The Making of a Teaching Artist


In 1997, Community-Word Project (CWP) Founder & Executive Director, Michele Kotler, took the first steps to start a vision that had been in her since her 6th grade teacher, Mr. Kluger, opened her world to the power of creativity. CWP was born from that vision.


Michele approached Sarah Lawrence College with a proposal to pilot a training program for five MFA students. Her first group of graduate trainees were all writers and willing to be guinea pigs for this fledgling program. Together, they spent five days working on pedagogy, lesson plans, teaching paths, classroom management, and more. The students then joined Michele in the classroom for ten-weeks of hands-on experience. It was a great learning opportunity for everyone and it put more adults in the classroom, which provided the students opportunity for individual help.


Michele took away some key points from that first group, including:

  1. A strong lesson plan results when artists first identify and articulate their creative process. This was one of the major differences between teaching at the college level and teaching younger groups. It was crucial for an artist to be prepared to answer the why question from children, and the only way to sincerely answer that question was to understand how your own art making process works.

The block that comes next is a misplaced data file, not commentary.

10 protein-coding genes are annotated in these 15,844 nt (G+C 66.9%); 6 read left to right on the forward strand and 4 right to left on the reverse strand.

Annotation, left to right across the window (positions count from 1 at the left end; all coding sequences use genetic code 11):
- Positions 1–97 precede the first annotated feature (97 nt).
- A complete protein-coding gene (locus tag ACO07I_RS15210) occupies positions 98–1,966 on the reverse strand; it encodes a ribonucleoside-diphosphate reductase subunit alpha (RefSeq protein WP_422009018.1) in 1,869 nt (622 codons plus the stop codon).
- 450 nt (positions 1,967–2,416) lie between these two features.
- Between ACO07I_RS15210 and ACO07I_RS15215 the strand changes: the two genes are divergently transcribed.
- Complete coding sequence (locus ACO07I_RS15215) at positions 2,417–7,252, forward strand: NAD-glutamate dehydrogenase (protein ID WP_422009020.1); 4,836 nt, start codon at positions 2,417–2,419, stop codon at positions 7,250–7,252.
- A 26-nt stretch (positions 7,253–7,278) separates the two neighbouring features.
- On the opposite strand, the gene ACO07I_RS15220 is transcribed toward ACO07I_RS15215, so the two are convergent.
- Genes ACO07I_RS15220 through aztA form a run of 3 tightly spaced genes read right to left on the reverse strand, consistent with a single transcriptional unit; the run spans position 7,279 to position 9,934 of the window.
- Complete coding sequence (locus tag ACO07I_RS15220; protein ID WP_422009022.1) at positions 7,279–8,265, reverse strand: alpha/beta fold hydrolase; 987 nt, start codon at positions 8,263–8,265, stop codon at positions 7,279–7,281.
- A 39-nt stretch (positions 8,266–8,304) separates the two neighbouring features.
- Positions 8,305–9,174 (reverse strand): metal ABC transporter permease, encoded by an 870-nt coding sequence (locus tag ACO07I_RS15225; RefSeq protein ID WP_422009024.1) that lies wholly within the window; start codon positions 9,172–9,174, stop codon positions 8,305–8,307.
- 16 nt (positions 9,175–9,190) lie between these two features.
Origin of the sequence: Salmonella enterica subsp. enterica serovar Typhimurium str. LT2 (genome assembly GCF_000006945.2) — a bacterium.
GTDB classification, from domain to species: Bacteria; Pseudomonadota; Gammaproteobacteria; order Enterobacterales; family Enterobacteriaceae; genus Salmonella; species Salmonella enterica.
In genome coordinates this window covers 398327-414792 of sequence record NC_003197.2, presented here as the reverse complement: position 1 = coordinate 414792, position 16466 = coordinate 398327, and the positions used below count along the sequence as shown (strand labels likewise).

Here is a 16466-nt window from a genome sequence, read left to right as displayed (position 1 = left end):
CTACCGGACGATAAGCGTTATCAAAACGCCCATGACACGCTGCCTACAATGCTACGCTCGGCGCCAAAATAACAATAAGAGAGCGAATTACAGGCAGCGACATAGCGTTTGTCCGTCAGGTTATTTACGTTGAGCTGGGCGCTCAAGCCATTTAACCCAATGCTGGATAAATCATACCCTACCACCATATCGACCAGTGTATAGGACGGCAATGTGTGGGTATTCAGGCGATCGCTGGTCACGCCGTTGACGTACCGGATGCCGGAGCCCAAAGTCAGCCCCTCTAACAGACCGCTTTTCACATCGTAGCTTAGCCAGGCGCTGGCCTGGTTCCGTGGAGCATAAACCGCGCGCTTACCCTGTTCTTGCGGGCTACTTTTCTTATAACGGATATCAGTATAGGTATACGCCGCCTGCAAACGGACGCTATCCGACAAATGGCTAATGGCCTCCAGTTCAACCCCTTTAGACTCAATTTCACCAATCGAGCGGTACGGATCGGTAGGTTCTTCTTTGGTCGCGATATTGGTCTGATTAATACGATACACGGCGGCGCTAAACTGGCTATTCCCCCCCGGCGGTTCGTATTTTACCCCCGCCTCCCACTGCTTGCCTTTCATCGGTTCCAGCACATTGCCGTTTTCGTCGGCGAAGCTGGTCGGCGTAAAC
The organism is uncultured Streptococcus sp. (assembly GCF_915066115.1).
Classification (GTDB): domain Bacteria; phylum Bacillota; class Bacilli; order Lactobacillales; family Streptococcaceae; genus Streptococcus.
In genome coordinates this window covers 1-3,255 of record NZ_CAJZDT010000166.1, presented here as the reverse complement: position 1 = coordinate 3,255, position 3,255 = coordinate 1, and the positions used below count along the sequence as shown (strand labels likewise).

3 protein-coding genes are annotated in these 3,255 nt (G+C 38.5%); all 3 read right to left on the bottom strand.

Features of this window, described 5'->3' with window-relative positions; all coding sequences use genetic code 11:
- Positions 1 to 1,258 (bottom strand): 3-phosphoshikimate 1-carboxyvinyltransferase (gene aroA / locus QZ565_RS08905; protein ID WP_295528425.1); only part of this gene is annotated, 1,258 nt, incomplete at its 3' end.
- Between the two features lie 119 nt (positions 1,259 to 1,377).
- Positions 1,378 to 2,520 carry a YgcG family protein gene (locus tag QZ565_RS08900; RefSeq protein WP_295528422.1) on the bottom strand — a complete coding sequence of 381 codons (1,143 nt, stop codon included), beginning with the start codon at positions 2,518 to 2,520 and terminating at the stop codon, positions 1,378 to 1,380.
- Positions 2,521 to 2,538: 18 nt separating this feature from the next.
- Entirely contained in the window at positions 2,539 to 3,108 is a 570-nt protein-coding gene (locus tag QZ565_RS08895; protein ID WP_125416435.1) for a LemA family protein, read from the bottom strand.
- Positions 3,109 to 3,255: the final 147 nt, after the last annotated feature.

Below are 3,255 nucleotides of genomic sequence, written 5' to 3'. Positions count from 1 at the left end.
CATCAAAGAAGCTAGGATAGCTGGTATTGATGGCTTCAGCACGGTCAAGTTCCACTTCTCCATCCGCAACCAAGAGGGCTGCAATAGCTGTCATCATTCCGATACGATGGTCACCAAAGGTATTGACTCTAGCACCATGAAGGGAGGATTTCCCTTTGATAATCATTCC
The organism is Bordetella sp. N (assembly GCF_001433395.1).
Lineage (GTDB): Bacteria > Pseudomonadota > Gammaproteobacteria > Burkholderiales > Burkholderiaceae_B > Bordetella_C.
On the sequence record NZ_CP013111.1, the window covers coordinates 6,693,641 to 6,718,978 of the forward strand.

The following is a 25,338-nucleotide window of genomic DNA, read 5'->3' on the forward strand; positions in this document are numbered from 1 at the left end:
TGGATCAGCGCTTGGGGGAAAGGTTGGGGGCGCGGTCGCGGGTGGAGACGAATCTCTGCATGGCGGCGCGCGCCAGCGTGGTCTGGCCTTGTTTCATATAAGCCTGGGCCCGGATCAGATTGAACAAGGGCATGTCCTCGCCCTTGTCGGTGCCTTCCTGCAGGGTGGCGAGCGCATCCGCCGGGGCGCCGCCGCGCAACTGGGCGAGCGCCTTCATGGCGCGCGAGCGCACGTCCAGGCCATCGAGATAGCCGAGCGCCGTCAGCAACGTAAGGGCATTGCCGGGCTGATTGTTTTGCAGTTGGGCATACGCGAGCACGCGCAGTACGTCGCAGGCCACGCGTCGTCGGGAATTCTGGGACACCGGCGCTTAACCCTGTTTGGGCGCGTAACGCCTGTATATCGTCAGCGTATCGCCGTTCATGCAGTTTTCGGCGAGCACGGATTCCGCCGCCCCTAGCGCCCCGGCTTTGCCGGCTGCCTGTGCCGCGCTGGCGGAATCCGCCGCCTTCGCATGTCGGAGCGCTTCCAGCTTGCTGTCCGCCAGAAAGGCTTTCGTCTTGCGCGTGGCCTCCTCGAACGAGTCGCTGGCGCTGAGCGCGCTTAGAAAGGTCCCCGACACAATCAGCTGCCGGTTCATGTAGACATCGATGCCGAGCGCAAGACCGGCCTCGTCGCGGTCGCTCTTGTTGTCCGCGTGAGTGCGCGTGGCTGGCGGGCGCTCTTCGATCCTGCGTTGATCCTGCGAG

2. The best place to start, especially for artists who have never been in a school in an underserved community, is to spend time in a classroom as a ‘student teaching artist’ under the wing of an experienced teaching artist. It isn’t uncommon for teaching artists to begin teaching and planning without familiarity of the learning environment. And, if the work is about creating a safe space in which students can take creative risks, it is critical for the adults leading the class to have a good sense of who is in that room — who is in that community.

  3. Ten-weeks is the minimum amount of exposure a new teaching artist should have in the classroom. Both students and trainees need time to get comfortable before either can make a real impression on the other.

  4. Many MFA programs aren’t socio-economically diverse. The majority of MFA programs are expensive and don’t provide full scholarships, which limits the pool of artists who are able to attend.


After that initial year, Michele spent the summer recruiting artists from other MFA programs, as well as putting the word out to professional, non-matriculated artists in the hopes of achieving a level of socio-economic diversity that the first class didn’t have.


Then came September 11th, 2001. The first official training day of the second year was supposed to be October 6th. The week of September 24th, Michele received a slew of emails from artists asking to join the training because they wanted to do something meaningful and had no idea where to begin. Suddenly, the class of five became a class of 25.